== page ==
The applicant replied, denying that he had provided an express assurance about Mr Kandara being locked up immediately following his arrest. He recalled having told the respondent that Mr Kandara had been arrested and that he would be incarcerated. He continued in paras 10.2 and 10.3 of his replying affidavit (at p. 96):


10.2 It is correct that I did not obtain express permission from the respondent or Deputy Commissioner Visser before permitting Mr Kandara to be taken home upon his lawyer’s request. Nor is such permission necessary. Significantly the respondent does not refer to any standing instruction or regulation in support of his point in this regard. I further point out in the very investigation a certain Mr Nico Josea was arrested for the same reason as Mr Kandara. He was in my presence taken to his residence as well as to the offices of the provisional liquidators and even once to his lawyer’s office whilst under arrest. No permission was necessary for this. My unit in other cases on a regular basis takes arrested suspects to their homes or elsewhere, such as to hospital or their lawyers.---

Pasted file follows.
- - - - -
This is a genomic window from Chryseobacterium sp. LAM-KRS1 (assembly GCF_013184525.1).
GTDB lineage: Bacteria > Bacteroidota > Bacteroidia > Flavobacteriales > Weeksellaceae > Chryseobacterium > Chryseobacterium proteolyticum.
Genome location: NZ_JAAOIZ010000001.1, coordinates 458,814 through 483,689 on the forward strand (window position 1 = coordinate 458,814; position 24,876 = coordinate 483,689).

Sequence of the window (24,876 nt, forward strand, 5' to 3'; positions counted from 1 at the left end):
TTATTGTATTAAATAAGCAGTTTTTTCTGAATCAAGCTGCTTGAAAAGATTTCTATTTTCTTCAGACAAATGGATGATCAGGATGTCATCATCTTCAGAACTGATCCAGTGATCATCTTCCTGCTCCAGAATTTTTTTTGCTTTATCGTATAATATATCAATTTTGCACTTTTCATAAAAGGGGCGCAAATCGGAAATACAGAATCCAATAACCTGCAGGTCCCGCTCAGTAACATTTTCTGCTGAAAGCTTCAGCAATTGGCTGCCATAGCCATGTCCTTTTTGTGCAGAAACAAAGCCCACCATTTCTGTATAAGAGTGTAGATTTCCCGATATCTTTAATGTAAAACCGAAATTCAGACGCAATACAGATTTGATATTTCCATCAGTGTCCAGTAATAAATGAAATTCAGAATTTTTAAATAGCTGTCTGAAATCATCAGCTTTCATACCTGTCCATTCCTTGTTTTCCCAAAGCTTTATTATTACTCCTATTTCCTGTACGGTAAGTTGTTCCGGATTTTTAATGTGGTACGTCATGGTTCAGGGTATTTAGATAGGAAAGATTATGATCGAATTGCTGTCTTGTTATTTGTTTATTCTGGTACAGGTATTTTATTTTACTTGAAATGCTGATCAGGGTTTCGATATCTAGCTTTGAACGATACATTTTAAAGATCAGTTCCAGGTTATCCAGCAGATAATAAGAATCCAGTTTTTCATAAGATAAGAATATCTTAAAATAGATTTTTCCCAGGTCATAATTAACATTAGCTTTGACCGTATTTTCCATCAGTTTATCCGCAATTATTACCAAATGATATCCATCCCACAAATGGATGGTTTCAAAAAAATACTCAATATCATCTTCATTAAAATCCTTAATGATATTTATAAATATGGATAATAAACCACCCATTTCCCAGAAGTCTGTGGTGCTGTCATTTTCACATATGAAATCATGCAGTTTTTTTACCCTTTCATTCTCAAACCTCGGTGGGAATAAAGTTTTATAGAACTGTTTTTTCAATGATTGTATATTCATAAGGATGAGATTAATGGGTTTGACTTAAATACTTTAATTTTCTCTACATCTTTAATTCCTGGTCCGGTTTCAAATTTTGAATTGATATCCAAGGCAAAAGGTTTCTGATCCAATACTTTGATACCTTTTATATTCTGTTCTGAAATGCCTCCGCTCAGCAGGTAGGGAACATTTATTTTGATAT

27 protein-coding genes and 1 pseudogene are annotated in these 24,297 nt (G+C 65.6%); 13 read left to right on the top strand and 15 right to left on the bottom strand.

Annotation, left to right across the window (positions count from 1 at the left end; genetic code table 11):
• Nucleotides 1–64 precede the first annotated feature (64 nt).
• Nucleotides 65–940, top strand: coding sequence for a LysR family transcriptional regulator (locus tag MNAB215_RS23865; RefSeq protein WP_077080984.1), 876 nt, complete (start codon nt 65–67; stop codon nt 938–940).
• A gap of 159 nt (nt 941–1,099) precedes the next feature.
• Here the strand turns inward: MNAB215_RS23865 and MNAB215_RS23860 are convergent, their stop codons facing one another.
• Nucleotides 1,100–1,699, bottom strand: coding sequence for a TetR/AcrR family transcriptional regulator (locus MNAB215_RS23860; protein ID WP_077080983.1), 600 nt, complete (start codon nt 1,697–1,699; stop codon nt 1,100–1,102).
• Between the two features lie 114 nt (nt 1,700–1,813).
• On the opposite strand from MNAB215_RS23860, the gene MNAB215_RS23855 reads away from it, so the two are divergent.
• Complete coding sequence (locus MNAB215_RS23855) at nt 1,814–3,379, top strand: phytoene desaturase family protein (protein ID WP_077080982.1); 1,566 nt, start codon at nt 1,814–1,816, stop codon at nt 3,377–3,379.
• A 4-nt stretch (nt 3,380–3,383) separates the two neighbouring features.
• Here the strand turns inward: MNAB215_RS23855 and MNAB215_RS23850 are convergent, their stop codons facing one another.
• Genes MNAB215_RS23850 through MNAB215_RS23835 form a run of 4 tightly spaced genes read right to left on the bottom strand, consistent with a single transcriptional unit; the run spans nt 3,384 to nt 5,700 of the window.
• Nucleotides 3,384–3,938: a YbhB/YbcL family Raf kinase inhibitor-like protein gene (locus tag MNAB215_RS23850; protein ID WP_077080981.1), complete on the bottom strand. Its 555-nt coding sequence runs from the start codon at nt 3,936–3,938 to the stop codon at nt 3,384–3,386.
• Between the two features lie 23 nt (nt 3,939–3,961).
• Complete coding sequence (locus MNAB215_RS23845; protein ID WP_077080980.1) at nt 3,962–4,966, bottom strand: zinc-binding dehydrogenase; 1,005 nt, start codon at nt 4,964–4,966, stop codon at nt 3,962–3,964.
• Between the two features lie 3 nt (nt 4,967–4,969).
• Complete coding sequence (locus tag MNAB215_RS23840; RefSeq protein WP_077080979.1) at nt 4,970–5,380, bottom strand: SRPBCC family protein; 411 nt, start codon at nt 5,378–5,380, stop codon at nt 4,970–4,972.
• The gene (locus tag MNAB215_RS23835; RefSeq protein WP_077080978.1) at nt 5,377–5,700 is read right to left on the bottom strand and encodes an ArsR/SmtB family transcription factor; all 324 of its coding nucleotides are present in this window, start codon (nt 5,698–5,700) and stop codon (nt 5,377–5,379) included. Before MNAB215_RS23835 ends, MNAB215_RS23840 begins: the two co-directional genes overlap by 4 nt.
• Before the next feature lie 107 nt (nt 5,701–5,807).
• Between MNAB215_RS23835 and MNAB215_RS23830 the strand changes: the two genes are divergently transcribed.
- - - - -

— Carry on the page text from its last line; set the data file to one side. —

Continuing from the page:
10.3 I deny that the condition of Mr Kandara was visibly ‘unstable’. This was not evident to me. I deny that there is any basis for the respondent to state this, given the fact that he himself did not see Mr Kandara. Nor has any statement (sic) been made in this respect to my knowledge. It was indeed because Mr Murorua had stated that Mr Kandara required medication and was concerned about his condition that I permitted him to be taken home under supervision under my instruction of constant and close supervision in order to obtain his medication. I deny that he ever stated to me that he feared that Mr Kandara may or had threatened to commit suicide. Had this been the case, I fail to understand why he did not inform me of this. I would not have permitted Mr Kandara to go home had this been brought under my (sic) attention, without being handcuffed.”


The applicant states in para. 11 of his founding affidavit that Sgt. Hilundua reported to him just before they took Mr Kandara to his residence that Mr Murorua had said to him:


“Mr Kandara does not look good, please take care of him.”


Although the applicant found it “very difficult” to interpret what that statement meant, he tried to be proactive and cautious; and so, given Mr Kandara’s blood pressure problems, et cetera, he instructed Sgt. Hiludua, Sgt. Kantema and Const. Tjitemisa (para. 12 of the founding affidavit):